Choose a business name

Your LLC’s name must end with an LLC designation. For example, “XYZ Company, LLC” or “XYZ Gardeners, Limited Liability Company.”

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You can choose any name you want as long as it isn’t already in use and doesn’t violate trademark law. You can check for existing businesses in your state by searching your state’s business registry. You can also do a federal trademark search to see if your desired name is protected.

If you choose a name that’s too similar to an existing business, you could be sued for trademark infringement. To avoid this, you may want to consider hiring a lawyer or a trademark search service to help you pick a unique and distinguishable name for your LLC.

File the Articles of Organization

A Limited Liability Company (LLC) is a business structure allowed by state statute. LLCs are popular because, similar to a corporation, owners have limited personal liability for the debts and actions of the LLC. Other features of LLCs are more like a partnership, providing management flexibility and the benefit of pass-through taxation.

LLCs can be formed by filing Articles of Organization with your Secretary of State’s office. While the process and paperwork vary by state, most states have an online filing system that makes it relatively easy to set up an LLC. You will need to provide some basic information about your LLC, such as the name and address, as well as the names of the members or managers of the LLC. You will also need to designate a registered agent for your LLC in most states. A registered agent is an individual or business that agrees to receive legal papers on behalf of your LLC in case you are sued.

In some states, you may need to file additional paperwork or take additional steps in order for your LLC to be fully formed. For example, you may need to publish a notice in a local newspaper or complete a Certificate of Good Standing from your state before you can open a business bank account. Once you have completed all the necessary paperwork and taken any required steps, your LLC will be officially formed in your state!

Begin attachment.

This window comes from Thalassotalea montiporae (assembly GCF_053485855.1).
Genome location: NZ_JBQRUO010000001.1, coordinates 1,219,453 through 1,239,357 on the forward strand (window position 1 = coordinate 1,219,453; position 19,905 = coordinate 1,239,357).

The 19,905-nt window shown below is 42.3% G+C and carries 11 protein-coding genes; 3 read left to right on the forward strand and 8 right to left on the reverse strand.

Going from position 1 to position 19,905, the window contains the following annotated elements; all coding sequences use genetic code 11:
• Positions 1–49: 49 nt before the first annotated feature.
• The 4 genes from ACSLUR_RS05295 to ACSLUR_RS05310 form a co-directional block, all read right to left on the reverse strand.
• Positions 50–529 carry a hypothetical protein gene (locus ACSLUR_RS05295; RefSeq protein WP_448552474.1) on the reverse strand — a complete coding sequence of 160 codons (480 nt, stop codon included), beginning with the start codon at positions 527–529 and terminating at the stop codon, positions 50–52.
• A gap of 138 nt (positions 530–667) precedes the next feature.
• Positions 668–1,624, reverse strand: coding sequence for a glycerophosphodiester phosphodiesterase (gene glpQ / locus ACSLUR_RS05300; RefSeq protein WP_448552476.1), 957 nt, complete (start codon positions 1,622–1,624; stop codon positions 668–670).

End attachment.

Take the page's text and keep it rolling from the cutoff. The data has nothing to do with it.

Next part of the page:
Appoint a Registered Agent

A limited liability company (LLC) is a business structure allowed by state statute. Each state may use different regulations, and you should check with your state if you are interested in starting an LLC. Owners of an LLC are not personally liable for the debts and obligations of the LLC.
 
An LLC can be formed by one or more individuals, corporations, other LLCs and foreign entities. There is no maximum number of members for an LLC, although most states do not allow an LLC to form with only one member. An LLC must have a designated registered agent in the state where it is formed. The registered agent will accept service of process on behalf of the LLC.

An LLC can be managed by its members or by managers that are appointed by the members. Most states do not require LLCs to have a Board of Directors, and the members can direct the management of the company without having meetings or taking minutes.